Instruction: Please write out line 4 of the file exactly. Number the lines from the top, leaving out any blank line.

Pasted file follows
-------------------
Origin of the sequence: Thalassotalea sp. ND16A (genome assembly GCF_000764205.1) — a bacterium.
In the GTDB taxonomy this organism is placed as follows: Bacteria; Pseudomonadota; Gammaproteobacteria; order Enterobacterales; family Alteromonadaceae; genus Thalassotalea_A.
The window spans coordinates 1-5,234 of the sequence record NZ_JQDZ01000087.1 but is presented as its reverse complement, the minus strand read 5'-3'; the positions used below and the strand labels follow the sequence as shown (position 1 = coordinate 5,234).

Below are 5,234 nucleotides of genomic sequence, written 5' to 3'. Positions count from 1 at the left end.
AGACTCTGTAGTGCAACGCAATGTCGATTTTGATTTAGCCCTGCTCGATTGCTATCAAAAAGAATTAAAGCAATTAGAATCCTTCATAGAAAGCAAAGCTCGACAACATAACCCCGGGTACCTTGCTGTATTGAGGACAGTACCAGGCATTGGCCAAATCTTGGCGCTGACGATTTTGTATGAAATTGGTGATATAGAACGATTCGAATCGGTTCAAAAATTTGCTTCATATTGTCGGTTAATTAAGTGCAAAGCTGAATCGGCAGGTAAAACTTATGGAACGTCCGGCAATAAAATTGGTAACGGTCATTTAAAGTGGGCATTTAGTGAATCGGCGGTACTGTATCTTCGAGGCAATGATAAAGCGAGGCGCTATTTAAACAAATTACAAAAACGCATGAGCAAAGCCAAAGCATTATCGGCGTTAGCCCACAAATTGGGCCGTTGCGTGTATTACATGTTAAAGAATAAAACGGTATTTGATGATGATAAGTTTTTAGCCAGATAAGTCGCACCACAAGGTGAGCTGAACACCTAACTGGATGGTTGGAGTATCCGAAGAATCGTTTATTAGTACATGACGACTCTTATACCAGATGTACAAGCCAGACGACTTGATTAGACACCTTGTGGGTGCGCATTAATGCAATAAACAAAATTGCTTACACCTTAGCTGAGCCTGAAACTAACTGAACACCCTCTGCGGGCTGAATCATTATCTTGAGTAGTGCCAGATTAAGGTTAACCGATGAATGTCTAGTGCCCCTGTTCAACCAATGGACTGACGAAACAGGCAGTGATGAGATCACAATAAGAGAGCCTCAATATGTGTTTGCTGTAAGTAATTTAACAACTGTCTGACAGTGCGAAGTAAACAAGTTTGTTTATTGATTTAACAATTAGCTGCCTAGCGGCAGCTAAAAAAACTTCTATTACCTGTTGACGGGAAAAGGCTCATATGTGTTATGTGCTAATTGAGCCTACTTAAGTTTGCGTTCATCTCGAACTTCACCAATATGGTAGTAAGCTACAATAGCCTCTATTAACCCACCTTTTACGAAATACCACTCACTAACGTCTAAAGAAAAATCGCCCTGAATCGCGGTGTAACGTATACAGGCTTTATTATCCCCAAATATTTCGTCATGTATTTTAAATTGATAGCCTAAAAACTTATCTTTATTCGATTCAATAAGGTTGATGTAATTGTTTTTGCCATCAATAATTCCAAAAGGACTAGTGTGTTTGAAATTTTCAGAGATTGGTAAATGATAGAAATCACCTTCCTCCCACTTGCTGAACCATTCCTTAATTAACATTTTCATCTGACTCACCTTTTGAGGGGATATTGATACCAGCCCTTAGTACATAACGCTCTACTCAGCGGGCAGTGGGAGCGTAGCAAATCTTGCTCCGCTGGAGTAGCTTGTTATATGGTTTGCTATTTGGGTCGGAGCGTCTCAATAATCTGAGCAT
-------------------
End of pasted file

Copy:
Below are 5,234 nucleotides of genomic sequence, written 5' to 3'. Positions count from 1 at the left end.